Essentially, what she did was create a fake controversy to generate a profit. She purposely challenged a group (video game nerds on the internet) that she KNEW would overreact and bring her attention/support from white knights across the internet. It is evident from her previous work that she doesn't give two fucks about the quality of her work, yet she marketed herself so perfectly that she made $150,000 dollars to make videos on Youtube that she was already being payed to make. You may say this is a coincidence, but if you look at her blog posts and the way she moderates her Youtube channel it's jawdroppingly obvious. I mean, she didn't outright steal from these people and I'm sure she'll put out her shitty, biased little rants eventually, but the entire fiasco and her ability to manipulate people into paying her to do what she already gets paid to do is just plain fascinating to me.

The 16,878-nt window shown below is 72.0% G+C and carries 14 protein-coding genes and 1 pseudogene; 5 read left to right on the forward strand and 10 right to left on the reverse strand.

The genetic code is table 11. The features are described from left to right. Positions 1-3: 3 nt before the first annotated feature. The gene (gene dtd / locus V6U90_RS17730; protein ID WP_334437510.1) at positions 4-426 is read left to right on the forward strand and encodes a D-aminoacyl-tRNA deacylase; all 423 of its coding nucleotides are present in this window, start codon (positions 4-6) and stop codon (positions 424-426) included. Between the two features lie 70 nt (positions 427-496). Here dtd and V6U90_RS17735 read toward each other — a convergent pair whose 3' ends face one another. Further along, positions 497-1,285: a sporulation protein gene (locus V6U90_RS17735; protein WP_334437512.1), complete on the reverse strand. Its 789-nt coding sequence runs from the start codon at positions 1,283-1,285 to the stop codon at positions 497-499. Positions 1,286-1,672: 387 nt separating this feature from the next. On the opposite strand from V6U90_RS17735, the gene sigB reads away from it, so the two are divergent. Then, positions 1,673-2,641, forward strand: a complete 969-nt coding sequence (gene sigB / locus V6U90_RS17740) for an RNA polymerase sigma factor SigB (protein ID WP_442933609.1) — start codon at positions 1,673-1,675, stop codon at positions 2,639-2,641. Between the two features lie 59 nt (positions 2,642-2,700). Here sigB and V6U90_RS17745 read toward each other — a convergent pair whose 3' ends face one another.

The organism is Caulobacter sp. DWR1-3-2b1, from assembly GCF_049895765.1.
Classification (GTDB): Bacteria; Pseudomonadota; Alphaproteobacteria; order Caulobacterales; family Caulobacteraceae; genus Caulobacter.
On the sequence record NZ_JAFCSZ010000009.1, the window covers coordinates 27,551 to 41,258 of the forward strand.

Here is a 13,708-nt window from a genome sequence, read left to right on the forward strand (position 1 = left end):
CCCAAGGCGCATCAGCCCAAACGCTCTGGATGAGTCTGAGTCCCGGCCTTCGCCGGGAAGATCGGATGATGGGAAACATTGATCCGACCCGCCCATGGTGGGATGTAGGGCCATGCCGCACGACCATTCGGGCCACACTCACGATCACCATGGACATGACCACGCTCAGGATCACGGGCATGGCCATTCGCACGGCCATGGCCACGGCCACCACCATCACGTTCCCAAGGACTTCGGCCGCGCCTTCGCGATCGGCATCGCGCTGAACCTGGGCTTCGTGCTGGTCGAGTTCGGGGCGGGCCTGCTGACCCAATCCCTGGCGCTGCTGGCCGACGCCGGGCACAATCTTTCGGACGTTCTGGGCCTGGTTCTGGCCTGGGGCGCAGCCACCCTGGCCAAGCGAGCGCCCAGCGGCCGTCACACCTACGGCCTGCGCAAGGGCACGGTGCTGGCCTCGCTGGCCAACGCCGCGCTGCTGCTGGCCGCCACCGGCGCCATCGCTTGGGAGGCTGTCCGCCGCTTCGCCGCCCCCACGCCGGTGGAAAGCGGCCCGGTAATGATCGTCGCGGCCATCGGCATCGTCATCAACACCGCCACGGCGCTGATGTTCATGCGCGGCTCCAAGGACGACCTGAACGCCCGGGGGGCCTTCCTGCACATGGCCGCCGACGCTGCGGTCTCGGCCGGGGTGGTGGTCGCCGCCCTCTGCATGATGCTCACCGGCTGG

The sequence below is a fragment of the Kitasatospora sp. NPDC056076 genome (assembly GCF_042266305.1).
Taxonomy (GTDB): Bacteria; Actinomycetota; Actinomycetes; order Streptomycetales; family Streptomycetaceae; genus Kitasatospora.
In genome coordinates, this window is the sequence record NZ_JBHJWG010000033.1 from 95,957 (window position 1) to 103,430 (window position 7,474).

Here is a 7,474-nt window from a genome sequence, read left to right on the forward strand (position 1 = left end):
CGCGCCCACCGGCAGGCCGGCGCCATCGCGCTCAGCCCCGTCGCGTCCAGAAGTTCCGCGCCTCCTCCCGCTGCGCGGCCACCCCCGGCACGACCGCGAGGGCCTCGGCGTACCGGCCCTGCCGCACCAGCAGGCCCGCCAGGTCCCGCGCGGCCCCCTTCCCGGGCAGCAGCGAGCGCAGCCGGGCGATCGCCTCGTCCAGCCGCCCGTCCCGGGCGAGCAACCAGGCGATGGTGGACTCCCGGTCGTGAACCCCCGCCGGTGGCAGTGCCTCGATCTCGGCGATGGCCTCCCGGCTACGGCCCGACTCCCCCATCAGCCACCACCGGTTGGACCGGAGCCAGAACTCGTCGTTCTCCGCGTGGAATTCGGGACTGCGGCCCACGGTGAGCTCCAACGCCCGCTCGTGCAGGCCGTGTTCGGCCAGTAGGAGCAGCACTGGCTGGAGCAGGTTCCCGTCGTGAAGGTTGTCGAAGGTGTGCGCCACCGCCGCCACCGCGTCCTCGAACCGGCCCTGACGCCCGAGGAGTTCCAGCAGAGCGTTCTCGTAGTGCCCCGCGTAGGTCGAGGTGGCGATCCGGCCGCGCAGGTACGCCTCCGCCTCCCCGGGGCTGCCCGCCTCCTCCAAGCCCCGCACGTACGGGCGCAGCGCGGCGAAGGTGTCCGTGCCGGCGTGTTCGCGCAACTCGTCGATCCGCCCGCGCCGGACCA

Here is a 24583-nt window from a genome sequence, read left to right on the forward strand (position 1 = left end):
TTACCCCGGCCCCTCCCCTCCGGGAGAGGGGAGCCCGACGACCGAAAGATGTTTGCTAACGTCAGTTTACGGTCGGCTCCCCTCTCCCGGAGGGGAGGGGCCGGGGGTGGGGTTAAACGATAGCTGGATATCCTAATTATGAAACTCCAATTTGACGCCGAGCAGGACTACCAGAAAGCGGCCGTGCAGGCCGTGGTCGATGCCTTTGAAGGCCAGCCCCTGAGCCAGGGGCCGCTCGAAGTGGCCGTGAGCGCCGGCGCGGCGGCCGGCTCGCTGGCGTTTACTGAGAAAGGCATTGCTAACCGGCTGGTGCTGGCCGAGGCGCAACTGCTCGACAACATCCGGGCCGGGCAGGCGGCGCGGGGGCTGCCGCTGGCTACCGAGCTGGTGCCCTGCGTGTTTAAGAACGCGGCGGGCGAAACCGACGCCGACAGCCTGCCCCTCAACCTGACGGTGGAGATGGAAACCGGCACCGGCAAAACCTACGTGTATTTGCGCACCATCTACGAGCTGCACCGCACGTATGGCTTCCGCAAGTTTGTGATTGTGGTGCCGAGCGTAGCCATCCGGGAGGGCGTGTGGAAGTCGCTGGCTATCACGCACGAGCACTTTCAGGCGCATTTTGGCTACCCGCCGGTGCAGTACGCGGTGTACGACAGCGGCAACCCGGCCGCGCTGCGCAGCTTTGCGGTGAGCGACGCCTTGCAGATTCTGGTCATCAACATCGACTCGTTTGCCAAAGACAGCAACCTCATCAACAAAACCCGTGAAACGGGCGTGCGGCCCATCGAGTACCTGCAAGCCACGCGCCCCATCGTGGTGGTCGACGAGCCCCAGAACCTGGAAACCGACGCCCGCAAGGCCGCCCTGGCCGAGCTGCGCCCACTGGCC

Well, that was longer than I intended it to be. Even then, I'm terrible at putting this kind of thing down in words and I doubt I even got my point across properly. (More of a talking/improvised speech kind of guy.) Long story short is that I think Kickstarter is a victim of it's own success that needs to have better policies for overfunding and quality control, and that many people corrupt the system for personal gain. That's my opinion.
It is evident from her previous work that she doesn't give two fucks about the quality of her work, yet she marketed herself so perfectly that she made $150,000 dollars to make videos on Youtube that she was already being payed to make.
Kickstarter is a tool and she, as well as others, are going to use it to their own end. While bending the system might not be fair play to you how does this amount to stealing from anyone? She said, "give me money to make videos" and thousands of people obliged - even beyond the point of her funding requirement. If it turns out she doesn't make them, whatever the quality of the content, she is then at fault.